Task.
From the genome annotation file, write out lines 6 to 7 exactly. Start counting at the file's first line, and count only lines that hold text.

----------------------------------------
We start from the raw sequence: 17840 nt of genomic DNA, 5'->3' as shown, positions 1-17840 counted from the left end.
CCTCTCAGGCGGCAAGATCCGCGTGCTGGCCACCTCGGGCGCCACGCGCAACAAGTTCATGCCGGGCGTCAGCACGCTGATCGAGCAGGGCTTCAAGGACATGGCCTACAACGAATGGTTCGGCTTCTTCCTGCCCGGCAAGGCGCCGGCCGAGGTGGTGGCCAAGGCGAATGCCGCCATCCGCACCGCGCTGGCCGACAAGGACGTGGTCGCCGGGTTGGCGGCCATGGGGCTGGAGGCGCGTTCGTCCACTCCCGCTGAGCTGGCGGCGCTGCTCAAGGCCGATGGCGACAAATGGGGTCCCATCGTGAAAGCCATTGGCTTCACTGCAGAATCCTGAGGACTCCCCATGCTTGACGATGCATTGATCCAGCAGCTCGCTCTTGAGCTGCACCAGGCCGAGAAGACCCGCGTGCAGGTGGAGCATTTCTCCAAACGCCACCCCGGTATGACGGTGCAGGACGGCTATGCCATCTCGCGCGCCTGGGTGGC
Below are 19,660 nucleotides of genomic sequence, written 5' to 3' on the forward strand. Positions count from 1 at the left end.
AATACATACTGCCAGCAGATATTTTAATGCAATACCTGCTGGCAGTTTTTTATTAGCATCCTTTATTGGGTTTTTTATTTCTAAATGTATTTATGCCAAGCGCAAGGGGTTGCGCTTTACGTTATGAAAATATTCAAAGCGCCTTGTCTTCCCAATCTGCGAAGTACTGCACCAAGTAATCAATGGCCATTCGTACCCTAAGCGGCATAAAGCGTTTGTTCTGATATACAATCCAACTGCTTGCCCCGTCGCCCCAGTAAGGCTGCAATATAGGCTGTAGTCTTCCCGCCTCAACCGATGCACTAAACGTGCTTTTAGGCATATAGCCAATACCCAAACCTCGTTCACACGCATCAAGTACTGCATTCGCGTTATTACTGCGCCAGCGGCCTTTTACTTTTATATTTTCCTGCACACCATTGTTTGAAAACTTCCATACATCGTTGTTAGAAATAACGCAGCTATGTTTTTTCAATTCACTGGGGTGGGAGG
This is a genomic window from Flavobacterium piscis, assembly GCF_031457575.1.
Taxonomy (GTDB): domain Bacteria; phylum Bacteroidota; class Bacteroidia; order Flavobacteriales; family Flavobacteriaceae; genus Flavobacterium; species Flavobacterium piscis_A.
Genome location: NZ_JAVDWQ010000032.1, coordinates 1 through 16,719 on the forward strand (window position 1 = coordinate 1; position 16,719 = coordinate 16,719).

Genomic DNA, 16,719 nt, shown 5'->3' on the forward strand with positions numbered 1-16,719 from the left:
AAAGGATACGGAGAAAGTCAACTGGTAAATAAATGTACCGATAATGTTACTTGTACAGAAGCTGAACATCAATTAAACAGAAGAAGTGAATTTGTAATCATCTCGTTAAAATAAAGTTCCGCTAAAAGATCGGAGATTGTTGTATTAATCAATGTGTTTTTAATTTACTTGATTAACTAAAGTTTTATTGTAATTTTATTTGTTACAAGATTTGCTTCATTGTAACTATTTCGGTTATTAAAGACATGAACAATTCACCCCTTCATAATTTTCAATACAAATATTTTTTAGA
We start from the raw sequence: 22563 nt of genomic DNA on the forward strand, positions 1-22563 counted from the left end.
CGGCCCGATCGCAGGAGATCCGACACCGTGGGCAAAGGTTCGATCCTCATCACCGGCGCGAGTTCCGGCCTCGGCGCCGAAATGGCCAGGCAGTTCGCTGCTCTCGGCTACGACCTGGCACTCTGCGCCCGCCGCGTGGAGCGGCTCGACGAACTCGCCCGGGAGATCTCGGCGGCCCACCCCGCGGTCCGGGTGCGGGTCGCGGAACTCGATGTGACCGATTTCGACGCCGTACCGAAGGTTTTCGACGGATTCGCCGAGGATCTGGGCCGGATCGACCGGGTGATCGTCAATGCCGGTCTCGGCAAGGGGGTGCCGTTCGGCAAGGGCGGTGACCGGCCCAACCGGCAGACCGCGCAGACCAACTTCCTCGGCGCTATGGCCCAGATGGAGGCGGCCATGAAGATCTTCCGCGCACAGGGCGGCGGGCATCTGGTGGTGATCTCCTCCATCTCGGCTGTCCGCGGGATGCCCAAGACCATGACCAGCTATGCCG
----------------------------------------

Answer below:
Taxonomy (GTDB): domain Bacteria; phylum Bacteroidota; class Bacteroidia; order Flavobacteriales; family Flavobacteriaceae; genus Flavobacterium; species Flavobacterium piscis_A.
Genome location: NZ_JAVDWQ010000032.1, coordinates 1 through 16,719 on the forward strand (window position 1 = coordinate 1; position 16,719 = coordinate 16,719).